The New York Subway is without a doubt covered with the bacteria of the 5.5 million riders it carries each day. However, it has been discovered that there are other species that are riding in the underground tunnels as well. 48 percent of the molecular DNA discovered do not match any other organism known to humankind. A whole new species rides the subway every day.
October 29, 2012 Hurricane Sandy poured millions of gallons of seawater into the the Subway’s South Ferry Station. When the Metro transit authorities inspected the station, it was described as “a large fish tank”. The spillover from the New York Bay filled the tunnels with water 80 feet deep. The hurricane brought new bacteria to the subway.
A study published in Cell Systems showed the PathoMap, which was created by lead researcher,Dr.Christopher Mason, associate professor at Weil Cornell Medical College. A PathoMap is a cartographic sketch of the subway system’s microorganism populations or the New York Subway’s bacteria population. The Wall Street Journal showed maps for specific stations. All of the maps look relatively similar to each other except the shuttered tunnels of South Ferry Station.
The PathoMap began as a way to build a baseline to construct a molecular map of New York City; a bacterial map. The idea is that you would be able to zoom in and see what molecules are present at different areas of the city to classify, track and understand the dynamics of the services we all touch every day. High school students, graduate students, public health students, medical students all covered the New York subway system swabbing for bacteria for three minutes. They took the DNA they collected back to the laboratory to track and sequence. There are over 10 billion small molecules of DNA, bacteria that is all around the New York City Subway system. This bacteria is brought in by each passenger, each day. The bacteria at the South Ferry Station, however, was different.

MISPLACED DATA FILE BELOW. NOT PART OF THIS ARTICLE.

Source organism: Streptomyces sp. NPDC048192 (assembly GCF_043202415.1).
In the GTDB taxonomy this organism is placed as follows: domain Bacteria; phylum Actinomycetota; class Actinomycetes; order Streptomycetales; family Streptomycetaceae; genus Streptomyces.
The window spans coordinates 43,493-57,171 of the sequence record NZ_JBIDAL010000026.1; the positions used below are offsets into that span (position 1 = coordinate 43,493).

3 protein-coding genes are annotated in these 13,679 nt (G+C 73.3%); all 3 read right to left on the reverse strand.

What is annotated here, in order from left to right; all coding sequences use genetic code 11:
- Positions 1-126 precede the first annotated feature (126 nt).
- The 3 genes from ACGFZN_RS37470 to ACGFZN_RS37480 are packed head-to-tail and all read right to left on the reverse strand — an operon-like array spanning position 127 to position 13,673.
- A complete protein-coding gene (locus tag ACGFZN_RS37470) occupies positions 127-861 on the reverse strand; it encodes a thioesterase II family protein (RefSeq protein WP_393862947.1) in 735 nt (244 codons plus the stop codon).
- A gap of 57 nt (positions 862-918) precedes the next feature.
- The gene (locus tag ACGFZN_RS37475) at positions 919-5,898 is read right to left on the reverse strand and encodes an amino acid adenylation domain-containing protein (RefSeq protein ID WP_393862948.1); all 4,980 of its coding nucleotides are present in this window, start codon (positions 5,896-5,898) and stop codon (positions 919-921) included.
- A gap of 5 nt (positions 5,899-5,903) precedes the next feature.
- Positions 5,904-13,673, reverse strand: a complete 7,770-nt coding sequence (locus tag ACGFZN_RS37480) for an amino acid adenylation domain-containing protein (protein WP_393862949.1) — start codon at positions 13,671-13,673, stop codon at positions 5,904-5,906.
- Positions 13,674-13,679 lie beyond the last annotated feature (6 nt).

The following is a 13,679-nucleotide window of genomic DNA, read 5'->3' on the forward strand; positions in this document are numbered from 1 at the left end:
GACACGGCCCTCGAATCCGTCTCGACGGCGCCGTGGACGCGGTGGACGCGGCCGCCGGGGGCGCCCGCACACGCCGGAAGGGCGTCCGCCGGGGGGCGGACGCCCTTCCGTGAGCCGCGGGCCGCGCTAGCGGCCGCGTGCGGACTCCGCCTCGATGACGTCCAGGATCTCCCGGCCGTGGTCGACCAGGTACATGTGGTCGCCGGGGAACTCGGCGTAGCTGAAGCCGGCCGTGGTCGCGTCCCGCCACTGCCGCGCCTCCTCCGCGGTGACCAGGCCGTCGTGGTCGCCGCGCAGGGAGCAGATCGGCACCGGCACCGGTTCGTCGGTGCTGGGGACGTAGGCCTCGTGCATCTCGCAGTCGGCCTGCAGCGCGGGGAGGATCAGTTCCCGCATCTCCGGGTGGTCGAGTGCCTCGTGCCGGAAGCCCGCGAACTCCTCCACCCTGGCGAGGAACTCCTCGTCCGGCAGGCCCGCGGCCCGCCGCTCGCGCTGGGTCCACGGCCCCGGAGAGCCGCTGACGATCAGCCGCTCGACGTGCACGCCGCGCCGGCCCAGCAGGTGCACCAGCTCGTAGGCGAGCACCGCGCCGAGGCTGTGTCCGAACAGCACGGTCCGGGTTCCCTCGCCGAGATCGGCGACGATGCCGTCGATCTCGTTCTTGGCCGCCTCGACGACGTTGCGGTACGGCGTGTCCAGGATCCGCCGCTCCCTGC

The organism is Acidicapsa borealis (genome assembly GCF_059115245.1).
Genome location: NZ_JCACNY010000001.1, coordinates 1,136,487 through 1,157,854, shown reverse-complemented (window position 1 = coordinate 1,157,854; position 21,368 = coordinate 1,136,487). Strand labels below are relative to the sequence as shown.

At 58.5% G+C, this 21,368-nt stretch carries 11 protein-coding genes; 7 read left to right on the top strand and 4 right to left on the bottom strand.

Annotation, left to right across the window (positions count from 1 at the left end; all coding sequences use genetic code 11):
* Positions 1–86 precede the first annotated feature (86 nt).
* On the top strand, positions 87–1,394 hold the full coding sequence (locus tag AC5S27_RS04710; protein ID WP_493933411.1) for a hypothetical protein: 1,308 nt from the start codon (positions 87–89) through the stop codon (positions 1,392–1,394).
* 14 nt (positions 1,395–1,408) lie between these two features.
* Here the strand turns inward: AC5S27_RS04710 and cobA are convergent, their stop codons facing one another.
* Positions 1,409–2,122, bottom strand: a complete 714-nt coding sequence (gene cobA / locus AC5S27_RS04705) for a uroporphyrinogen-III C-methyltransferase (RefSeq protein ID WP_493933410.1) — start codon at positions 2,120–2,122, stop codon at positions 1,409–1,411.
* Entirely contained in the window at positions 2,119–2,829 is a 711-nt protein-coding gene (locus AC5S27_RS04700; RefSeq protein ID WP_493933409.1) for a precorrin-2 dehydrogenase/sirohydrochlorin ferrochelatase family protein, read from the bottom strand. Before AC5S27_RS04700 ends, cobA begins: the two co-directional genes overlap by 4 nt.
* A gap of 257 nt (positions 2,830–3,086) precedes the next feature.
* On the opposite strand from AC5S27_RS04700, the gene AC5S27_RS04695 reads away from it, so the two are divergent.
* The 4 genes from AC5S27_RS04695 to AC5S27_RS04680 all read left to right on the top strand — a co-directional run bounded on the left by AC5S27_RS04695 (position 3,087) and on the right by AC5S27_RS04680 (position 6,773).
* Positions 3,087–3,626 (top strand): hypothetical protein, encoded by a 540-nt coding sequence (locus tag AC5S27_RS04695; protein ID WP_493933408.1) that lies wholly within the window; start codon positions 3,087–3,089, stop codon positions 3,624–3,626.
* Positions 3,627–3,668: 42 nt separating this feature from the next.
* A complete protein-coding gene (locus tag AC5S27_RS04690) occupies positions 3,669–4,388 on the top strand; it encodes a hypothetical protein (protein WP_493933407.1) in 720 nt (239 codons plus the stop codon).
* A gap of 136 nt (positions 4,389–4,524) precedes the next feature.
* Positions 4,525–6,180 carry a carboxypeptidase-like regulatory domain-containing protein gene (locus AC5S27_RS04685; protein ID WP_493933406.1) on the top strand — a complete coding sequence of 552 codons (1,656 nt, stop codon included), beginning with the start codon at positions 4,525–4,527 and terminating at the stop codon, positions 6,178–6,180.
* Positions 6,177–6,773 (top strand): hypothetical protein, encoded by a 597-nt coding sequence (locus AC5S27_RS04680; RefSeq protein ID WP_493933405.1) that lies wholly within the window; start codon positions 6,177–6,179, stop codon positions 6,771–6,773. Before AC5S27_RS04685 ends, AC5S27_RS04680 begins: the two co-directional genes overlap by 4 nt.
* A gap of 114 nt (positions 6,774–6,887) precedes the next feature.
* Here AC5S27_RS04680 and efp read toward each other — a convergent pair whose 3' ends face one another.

Dr. Mason states, “some are just associated with cold marine environments.” South Ferry Station’s bacteria has unique bacteria like none other in the New York Subway stations. Several of these bacteria are from polar waters or the North Sea. These bacteria include; Pseudoalteromonas haloplanktis and Staphylococccus aureus; all of which colonize people’s skin.
P. haloplanktis spreads in Antarctic water. The bacteria found in South Ferry Station is not common to New York coastal water. The difference between the South Ferry Station’s microbiome and Brooklyn’s Gowanus Canal is called the “molecular echo”, according to Dr. Mason. The tidal surge transplanted a colony of fishy polar bugs. This is the first time scientists have had proof of this phenomenon verifying that “an environmental disaster can be rendered onto the surfaces of a given area. According to the scientific community, this has never been shown, especially in an urban environment. The key question is how long it will last,” says Dr. Mason. The closed parts of the South Ferry Station are scheduled to be open in 2016. In the meantime, New York Subway’s South Ferry Station has been scrubbed down to remove microscopic post – hurricane squatters, and arctic bacteria so the station’s commuters can start new colonies of bacteria that belong in that location.
The PathoMap does not end in New York. Dr. Mason wants to expand the project to see how the baseline changes within each city over time. Watching the bacteria’s seasonal changes in the New York Subway to see what happens to microbiome, the ecosystems of microorganisms people touch every day. Changes in the baseline could indicate changes in disease surveillance or could contextualize a bioterrorism event.
Dr. Mason wants to compare New York City’s bacteria to other cities. Work has started in Boston. There is already swabbing in Sao Paulo, Brazil, Paris, Tokyo, Hong Kong and collaborations have begun in Shanghai. There are technologies that allow one to sequence DNA in real time. Wherever there is an instance of DNA, RNA, a virus or bacteria in a city, such as the discovery in New York City, it can be tracked in real time and the response time for the instance should become much faster.
By Jeanette Smith
Photo: Metropolitan Transit Authority/Patrick Cashin – Flickr License
Photo: Serious Bacterial Bloom – Flickr License